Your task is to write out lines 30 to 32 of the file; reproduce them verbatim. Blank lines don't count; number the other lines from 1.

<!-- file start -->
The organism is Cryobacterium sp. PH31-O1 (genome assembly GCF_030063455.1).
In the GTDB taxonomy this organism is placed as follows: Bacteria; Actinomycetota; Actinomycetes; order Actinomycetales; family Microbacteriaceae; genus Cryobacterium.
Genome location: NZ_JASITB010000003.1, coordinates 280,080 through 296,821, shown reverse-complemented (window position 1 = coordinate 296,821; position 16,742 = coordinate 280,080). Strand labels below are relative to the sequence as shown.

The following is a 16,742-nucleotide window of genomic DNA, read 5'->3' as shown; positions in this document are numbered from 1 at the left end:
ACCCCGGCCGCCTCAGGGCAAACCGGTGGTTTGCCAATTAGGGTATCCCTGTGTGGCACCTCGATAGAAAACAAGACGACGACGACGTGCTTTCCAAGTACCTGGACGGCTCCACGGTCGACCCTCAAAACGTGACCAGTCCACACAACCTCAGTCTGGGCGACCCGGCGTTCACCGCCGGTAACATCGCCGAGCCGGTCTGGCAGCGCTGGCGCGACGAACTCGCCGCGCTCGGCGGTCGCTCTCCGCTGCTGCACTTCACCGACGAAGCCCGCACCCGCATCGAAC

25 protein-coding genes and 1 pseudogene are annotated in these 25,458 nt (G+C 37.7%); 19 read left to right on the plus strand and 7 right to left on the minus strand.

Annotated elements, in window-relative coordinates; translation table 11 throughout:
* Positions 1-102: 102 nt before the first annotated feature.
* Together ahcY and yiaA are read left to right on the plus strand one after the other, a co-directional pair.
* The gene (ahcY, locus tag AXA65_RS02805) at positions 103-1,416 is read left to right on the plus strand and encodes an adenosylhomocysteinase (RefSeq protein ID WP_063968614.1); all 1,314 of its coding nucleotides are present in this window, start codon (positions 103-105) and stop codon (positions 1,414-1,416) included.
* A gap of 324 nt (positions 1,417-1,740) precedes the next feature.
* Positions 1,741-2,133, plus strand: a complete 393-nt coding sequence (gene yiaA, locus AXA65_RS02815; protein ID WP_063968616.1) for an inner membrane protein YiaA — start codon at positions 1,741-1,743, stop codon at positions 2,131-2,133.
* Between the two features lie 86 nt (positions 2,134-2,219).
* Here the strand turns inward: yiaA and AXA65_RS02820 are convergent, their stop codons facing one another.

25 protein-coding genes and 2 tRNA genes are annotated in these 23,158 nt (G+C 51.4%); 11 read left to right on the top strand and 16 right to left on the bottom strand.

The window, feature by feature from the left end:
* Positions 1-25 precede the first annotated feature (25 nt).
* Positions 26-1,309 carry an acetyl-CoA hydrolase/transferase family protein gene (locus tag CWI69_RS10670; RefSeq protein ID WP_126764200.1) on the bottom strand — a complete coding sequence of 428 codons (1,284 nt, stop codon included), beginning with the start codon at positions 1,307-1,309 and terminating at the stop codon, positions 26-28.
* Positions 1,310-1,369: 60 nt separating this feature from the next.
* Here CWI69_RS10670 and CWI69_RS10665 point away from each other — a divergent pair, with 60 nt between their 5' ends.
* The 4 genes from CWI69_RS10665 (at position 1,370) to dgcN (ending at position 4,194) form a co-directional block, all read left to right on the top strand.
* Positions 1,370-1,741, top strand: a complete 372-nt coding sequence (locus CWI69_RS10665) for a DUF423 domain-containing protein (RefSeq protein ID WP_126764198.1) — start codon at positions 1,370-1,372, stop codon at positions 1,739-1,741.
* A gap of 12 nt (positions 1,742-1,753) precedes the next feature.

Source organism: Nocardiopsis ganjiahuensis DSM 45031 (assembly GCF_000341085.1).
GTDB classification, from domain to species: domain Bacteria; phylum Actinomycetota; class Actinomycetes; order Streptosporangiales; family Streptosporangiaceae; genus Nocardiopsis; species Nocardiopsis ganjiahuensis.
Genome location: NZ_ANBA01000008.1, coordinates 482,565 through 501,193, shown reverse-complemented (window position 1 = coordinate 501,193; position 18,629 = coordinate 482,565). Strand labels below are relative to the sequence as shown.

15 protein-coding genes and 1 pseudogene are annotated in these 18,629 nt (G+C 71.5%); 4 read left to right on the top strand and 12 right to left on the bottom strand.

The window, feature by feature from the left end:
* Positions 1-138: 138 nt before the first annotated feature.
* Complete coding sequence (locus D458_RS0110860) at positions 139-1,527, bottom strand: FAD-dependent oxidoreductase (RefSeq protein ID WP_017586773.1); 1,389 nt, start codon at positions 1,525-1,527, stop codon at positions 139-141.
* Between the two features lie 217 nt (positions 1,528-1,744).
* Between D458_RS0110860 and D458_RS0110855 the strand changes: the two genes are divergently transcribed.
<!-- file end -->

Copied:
* Complete coding sequence (locus D458_RS0110860) at positions 139-1,527, bottom strand: FAD-dependent oxidoreductase (RefSeq protein ID WP_017586773.1); 1,389 nt, start codon at positions 1,525-1,527, stop codon at positions 139-141.
* Between the two features lie 217 nt (positions 1,528-1,744).
* Between D458_RS0110860 and D458_RS0110855 the strand changes: the two genes are divergently transcribed.